Provident Financial plc (LON:PFG) is the leading provider of credit products to consumers who are underserved by mainstream lenders. Today’s update covers the Group’s trading for its financial year to 31 December 2020, unless otherwise stated.
Malcolm Le May, Provident Financial Group, CEO, commented:
“I am pleased to report that the Group performed slightly better than management’s expectations during the fourth quarter and, as a result, for the year as a whole.
There is no doubt that 2020 was a tremendously difficult year for our customers. My colleagues across the Group worked tirelessly to ensure the continued support our customers needed during these challenging circumstances and, for that, I would like to extend my most sincere gratitude to everyone at PFG.
Vanquis Bank, with its banking licence and ability to take retail deposits, and Moneybarn, which was able to grow its market share during 2020, remained profitable throughout 2020 and are both well positioned to take advantage of growth opportunities over the medium-term. However, the operating environment for CCD has evolved materially during the second half of 2020. Therefore, we have concluded that a Scheme of Arrangement is necessary in order to address the issue of rising customer complaints as we work to position CCD for the future. We will update the market on our progress with the Scheme in due course.
Whilst the latest Government lockdown has reduced the demand for unsecured credit in our markets so far this year, we continue to see scope for growth opportunities, post-Covid, over the medium-term. The Group, supported by its robust capital and liquidity positions, will continue to focus on many of the objectives we set out at our Capital Markets Day in 2019, which includes expanding our digital footprint, investing in new products, focusing on funding efficiencies and becoming a broader banking group for the financially underserved customer. I look forward to updating the market at our 2020 results presentation in May.”
The Group performed ahead of management’s expectations during the fourth quarter and, as a consequence, the underlying results for 2020 are anticipated to be slightly better than current market expectations.
Performance by division:
· For Vanquis Bank, the lockdown led to lower customer spending in Q4’20, consistent with the wider market. Impairment trends remained favourable for the period and the take-up of payments holidays remained below expectations. At the end of February 2021, receivables were lower by c.28% year-on-year driven by reduced customer spend year to date and lower customer bookings during 2020. However, Vanquis Bank profitability has been impacted positively by reduced impairments, under IFRS 9 accounting, as a consequence of receivables balances falling.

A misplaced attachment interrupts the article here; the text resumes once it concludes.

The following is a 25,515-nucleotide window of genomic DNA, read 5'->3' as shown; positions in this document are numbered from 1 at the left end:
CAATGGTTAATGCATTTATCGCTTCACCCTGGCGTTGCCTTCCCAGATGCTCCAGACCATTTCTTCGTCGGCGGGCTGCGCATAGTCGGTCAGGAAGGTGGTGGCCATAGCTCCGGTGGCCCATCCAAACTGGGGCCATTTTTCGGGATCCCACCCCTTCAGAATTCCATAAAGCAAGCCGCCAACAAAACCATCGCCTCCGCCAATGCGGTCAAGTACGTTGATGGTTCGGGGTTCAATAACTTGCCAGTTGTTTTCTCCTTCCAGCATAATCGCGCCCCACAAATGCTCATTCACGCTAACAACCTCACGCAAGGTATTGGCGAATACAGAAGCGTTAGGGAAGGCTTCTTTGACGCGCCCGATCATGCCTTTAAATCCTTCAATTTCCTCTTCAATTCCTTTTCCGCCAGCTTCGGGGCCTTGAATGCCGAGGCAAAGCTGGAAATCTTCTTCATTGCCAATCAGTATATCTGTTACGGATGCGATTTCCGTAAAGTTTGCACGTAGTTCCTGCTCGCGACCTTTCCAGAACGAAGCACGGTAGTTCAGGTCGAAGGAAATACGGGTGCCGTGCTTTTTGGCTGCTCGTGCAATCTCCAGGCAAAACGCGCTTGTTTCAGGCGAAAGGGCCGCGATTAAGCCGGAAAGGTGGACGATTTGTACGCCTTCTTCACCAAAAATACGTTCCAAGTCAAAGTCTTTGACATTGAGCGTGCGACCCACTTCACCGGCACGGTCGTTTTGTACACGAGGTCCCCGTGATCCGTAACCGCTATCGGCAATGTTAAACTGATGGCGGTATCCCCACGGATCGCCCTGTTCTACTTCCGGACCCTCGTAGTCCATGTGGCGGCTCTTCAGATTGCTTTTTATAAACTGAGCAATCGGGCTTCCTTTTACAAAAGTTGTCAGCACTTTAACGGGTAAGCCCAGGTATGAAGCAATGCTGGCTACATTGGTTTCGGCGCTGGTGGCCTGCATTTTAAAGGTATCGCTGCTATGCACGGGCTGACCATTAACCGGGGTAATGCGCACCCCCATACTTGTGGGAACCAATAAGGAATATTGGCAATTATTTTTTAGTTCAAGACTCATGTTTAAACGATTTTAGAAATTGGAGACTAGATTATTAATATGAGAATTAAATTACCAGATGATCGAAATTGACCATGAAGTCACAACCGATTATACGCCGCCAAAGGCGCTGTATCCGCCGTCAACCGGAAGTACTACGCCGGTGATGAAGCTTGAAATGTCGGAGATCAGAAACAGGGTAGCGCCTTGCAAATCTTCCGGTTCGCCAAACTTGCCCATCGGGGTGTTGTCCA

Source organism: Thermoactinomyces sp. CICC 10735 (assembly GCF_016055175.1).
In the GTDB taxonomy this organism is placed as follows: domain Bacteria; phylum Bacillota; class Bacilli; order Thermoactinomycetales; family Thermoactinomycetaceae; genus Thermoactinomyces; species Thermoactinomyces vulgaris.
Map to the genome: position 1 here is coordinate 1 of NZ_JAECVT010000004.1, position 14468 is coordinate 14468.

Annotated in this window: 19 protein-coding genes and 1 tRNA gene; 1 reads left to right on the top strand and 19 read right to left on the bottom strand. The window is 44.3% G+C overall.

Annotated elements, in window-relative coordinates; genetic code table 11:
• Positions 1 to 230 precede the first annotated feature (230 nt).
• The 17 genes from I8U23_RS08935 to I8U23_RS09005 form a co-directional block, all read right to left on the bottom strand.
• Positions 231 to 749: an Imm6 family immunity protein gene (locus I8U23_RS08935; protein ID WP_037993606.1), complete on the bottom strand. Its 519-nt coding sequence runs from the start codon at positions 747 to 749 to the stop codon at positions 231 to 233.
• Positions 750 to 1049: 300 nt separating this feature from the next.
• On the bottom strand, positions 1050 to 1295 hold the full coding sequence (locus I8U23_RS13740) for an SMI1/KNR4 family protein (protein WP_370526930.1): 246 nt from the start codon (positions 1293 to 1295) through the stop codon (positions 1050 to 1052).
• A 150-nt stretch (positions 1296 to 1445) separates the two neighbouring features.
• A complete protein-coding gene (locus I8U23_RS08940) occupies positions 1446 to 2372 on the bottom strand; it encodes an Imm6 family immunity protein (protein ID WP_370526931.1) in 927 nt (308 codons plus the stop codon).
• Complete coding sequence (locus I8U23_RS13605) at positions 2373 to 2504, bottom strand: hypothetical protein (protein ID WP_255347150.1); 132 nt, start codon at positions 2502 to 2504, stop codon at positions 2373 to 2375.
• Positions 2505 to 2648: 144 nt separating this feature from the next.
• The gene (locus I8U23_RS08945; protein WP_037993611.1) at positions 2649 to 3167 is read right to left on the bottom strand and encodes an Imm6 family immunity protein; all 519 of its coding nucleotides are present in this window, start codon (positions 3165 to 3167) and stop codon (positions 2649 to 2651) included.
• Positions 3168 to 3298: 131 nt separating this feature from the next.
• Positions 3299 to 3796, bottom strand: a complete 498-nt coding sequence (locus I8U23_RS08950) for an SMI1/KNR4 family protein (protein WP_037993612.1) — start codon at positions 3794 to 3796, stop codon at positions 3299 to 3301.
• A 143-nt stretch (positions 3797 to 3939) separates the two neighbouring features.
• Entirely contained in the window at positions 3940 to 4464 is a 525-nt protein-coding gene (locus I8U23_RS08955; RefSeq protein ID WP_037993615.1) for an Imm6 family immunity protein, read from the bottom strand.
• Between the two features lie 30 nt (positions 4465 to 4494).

· Moneybarn continued to see good levels of demand during Q4’20 and the tighter underwriting criteria introduced in March led to a significant improvement in the credit quality of its average customer throughout 2020. Payment holiday take-up continued to be relatively modest. Demand for used-vehicles across the market has reduced during Q1’21, as a response to lockdown restrictions. However, at the end of February, Moneybarn receivables had increased by c.2% since December 2020 and by c.13% year-on-year with impairment trends in-line with management expectations.
· The Consumer Credit Division (CCD) saw reduced lending activity year-on-year during Q4’20 but the collections performance remained strong at approximately 90% of maturities. At the end of December, customer receivables stood at £139m (Q3’20: £140m) and reduced further to £118m at the end of February in-line with management expectations. As previously announced, CCD continued to see increased volumes of customer complaints during Q4’20. As a result, and as part of the ongoing operational review, PFG has decided to pursue a Scheme of Arrangement (the ‘Scheme’) to protect the interests of all its stakeholders. Separately, CCD has been informed recently by the FCA that it has opened an investigation into certain conduct issues, specifically between February 2020 and February 2021.